The Steelers announced that every player would wear the name of Antwon Rose on their helmets this season, but offensive lineman Alejandro Villanueva did not.
Instead, Villanueva honored Alwyn Cashe, a U.S. Army sergeant who died of injuries suffered in Iraq in 2005.
Cashe is certainly worthy of being honored. In October of 2005, he was in a Bradley Fighting Vehicle that hit an improvised explosive device. He exited the vehicle with only minor injuries, but the vehicle was on fire with other injured soldiers inside, so he went back to the burning vehicle multiple times to pull his fellow soldiers out, rescuing six soldiers in all. In the process of rescuing those soldiers, Cashe was burned over 72 percent of his body, and he died of those burns three weeks later.
Cashe was posthumously awarded the Silver Star, but there has been a movement to give Cashe the military’s highest award, the Medal of Honor. Villanueva’s decision will bring attention to that movement.
Not everyone is happy with Villanueva’s decision. The NFL has said that only pre-approved names could appear on helmets this year, and that the names recognized would be for victims of racial injustice. Cashe was not on the NFL’s pre-approved list and, although he was black, Villanueva was honoring him for his military heroism, not for having been a victim of racial injustice.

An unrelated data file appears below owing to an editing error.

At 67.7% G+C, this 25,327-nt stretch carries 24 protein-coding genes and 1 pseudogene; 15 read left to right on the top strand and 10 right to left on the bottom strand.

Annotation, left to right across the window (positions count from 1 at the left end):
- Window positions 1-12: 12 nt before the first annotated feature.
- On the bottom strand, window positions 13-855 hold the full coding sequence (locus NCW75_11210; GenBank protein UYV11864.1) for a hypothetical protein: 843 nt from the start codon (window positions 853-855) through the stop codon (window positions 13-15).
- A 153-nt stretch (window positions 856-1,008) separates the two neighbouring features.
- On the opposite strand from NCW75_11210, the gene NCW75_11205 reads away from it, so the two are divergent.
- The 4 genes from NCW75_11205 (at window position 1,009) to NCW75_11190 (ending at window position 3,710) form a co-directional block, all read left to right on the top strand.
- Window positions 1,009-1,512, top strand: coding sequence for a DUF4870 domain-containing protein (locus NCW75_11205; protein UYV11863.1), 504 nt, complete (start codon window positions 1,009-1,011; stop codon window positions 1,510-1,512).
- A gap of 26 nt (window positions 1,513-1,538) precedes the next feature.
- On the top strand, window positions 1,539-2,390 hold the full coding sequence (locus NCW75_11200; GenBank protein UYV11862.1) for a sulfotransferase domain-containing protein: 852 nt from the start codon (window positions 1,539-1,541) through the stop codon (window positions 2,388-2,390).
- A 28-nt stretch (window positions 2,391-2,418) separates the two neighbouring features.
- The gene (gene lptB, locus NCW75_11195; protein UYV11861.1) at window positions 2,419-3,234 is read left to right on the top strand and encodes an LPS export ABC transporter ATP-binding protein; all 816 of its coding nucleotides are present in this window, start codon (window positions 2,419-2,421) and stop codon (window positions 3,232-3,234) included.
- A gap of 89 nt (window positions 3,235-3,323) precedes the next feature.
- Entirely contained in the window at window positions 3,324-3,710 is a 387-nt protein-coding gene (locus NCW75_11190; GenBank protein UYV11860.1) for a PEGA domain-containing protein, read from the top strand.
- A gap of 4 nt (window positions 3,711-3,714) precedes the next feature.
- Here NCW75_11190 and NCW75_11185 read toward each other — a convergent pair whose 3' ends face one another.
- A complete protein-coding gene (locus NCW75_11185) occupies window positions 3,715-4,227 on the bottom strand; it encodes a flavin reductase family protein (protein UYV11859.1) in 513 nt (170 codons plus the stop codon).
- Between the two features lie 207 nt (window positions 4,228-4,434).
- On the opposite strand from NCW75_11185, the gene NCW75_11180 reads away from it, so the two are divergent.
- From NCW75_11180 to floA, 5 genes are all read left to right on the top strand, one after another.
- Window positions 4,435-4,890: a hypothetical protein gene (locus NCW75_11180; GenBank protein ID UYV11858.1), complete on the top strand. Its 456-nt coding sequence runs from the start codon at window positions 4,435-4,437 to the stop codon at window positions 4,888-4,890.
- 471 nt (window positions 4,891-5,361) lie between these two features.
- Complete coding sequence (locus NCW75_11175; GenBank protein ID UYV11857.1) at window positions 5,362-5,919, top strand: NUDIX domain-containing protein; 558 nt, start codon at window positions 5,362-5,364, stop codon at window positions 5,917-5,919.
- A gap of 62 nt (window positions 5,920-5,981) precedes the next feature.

Among those criticizing Villanueva was the mother of Antwon Rose, Michelle Kenney, who wrote on Facebook that Villanueva’s decision turned what should have been a positive situation into a negative.
“The Pittsburgh Steelers took a team vote. Obviously one person didn’t like the results so they chose to do something different. I have nothing against vets and absolutely appreciate everything that they have done and continue to do for us. But this one person showed us exactly who he is and obviously he didn’t approve of how the vote turned out,” she wrote.
Rose was a 17-year-old black boy who was fatally shot in the back by a white East Pittsburgh police officer while running away after the car he was a passenger in was pulled over as part of an investigation into a drive-by shooting. The officer, Michael Rosfeld, was charged with murder but found not guilty by a jury made up of nine white jurors and three black jurors.
Steelers coach Mike Tomlin said that even though Villanueva did not go along with a decision the team made jointly, he still supports Villanueva.
This is not the first time Villanueva has bucked the team. In 2017, when Tomlin told the entire team to stay in the locker room for the national anthem, Villanueva stepped outside the locker room and stood and saluted. Villanueva, who played his college football at Army, served in Afghanistan before playing in the NFL.